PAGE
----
In a performance evaluation, the National Electrical Manufacturers Association found the NanoPET/CT system to be of significant value in preclinical research, according to an article published in the November issue of the Journal of Nuclear Medicine.
Istvan Szanda, PhD, of the division of imaging sciences and biomedical engineering at Kings College London, and colleagues evaluated the spatial resolution, sensitivity, counting-rate capabilities and image quality in the system.
Designed to be compact and allow sequential PET and CT imaging in a single session for small animals, the NanoPET/CT is comprised of 12 detector modules, which are split into groups of three and connected to four analog-to-digital converter cards, which then transfer data to a computer.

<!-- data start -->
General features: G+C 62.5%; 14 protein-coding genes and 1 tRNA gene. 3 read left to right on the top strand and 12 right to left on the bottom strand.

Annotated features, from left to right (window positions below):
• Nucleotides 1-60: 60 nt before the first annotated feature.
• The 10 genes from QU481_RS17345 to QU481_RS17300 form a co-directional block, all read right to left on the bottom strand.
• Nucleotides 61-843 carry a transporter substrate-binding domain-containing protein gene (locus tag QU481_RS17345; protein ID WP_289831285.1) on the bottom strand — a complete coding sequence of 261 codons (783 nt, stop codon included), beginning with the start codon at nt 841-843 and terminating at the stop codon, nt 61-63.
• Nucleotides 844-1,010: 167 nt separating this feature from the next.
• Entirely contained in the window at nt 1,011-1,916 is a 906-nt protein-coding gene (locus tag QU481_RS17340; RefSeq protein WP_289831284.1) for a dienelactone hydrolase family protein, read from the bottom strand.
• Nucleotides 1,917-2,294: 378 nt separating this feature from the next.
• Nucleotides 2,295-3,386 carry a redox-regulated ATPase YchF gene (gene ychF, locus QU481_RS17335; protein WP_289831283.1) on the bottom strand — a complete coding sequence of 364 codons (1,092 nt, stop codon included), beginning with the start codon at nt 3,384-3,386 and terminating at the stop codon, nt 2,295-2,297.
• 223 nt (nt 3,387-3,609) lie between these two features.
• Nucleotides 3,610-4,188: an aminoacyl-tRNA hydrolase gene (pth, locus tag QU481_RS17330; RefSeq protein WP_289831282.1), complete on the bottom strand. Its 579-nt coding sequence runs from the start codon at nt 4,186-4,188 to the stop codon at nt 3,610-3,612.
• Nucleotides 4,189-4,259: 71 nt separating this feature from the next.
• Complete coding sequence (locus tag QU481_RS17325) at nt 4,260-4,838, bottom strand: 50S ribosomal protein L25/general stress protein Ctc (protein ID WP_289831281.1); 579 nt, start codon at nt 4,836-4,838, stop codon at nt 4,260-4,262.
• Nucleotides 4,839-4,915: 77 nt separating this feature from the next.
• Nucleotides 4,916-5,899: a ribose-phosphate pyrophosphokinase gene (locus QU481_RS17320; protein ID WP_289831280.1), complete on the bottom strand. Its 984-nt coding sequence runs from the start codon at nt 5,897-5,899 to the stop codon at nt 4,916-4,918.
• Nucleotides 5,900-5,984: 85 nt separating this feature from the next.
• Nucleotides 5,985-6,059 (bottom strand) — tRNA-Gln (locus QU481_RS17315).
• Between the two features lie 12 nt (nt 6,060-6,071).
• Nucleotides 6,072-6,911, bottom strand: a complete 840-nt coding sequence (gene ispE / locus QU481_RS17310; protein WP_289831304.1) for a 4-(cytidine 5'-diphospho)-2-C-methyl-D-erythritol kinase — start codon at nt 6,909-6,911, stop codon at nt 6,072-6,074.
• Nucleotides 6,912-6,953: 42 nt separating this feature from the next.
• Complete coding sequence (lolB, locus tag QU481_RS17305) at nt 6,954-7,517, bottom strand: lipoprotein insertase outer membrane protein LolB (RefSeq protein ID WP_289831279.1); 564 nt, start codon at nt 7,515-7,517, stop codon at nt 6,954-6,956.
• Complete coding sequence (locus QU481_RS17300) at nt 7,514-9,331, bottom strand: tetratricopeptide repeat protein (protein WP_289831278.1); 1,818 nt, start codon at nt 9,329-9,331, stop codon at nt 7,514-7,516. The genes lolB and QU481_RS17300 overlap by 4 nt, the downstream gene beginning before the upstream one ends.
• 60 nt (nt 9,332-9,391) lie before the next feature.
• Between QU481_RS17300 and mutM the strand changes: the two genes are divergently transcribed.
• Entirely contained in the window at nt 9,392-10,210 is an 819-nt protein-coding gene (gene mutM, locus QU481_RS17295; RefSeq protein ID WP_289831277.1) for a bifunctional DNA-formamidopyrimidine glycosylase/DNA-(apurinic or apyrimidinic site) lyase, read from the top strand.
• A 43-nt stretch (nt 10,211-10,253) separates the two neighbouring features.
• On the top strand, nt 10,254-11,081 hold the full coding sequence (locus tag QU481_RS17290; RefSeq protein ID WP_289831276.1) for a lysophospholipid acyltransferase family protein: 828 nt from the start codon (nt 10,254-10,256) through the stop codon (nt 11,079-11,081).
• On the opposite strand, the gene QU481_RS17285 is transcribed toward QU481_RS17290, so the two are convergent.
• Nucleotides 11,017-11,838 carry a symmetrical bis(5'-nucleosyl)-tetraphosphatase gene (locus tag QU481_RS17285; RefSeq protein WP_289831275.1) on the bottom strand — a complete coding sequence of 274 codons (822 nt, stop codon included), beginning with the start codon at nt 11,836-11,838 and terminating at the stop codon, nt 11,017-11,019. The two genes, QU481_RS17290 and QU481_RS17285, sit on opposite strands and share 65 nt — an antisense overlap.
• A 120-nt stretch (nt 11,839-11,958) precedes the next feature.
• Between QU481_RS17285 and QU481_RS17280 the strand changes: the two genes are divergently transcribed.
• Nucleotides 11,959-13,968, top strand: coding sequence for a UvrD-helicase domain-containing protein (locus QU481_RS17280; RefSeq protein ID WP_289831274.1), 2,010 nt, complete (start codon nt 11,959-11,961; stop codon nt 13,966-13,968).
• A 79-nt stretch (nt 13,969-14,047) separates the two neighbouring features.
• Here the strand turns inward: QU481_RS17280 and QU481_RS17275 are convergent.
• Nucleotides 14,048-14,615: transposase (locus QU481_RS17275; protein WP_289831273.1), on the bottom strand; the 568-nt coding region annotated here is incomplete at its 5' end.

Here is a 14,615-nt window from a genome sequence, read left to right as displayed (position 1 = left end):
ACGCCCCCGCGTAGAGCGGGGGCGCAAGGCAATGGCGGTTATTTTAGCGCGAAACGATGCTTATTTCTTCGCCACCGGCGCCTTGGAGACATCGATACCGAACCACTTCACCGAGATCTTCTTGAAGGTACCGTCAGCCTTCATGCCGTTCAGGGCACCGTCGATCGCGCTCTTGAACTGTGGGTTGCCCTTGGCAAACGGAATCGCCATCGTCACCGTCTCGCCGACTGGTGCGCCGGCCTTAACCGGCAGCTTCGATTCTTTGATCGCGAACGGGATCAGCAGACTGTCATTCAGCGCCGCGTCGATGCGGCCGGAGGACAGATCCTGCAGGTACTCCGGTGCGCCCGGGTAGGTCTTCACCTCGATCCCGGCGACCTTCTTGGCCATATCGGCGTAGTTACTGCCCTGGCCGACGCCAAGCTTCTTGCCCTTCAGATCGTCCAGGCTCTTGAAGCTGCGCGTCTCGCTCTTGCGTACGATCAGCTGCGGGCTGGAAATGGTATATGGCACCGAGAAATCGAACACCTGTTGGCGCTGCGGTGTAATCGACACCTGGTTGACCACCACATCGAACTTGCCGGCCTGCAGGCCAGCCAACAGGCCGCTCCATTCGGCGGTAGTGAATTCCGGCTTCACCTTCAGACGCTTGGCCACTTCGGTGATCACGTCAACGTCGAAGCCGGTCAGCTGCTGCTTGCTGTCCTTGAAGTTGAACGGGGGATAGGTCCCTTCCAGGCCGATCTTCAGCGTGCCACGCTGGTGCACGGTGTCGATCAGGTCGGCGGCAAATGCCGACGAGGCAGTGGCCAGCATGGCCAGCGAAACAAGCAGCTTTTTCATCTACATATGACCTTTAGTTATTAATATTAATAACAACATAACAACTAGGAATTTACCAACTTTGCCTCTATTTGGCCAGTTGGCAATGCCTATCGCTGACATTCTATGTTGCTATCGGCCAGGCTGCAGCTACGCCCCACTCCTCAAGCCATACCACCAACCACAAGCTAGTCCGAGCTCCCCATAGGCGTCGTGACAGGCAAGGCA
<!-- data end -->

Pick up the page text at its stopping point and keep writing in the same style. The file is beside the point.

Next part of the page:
“The scanner behaved in a stable fashion throughout all experiments, which were facilitated by the highly flexible data acquisition and readout,” the authors wrote. “The energy resolution and temporal resolution are comparable to those of other preclinical PET systems with a similar overall configuration.”
Szanda and colleagues noted that the NanoPET/CT’s performance parameters were similar or exceeded those of comparable systems, and the spatial resolution is the highest among currently available commercial systems.
“The larger number of detector crystals, arranged with a fine pitch, results in excellent spatial resolution, which is the best reported for currently available commercial systems,” the authors wrote. “The absolute sensitivity is high over the field of view. Combined with excellent image quality, these features make the NanoPET/CT a powerful tool for preclinical research.”